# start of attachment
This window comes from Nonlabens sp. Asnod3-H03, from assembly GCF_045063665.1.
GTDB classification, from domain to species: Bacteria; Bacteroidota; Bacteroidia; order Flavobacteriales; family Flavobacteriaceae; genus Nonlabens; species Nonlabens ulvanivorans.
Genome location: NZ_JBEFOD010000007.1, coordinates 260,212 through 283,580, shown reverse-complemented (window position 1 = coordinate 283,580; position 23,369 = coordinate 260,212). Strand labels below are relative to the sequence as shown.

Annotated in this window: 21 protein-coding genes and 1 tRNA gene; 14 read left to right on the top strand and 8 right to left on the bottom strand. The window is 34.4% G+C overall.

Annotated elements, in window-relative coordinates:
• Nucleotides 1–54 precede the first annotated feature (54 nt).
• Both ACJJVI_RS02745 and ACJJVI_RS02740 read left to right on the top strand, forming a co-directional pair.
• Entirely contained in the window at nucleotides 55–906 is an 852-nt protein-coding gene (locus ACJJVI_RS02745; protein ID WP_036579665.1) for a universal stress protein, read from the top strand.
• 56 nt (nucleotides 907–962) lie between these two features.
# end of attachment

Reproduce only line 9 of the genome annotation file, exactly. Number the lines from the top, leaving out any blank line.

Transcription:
• 56 nt (nucleotides 907–962) lie between these two features.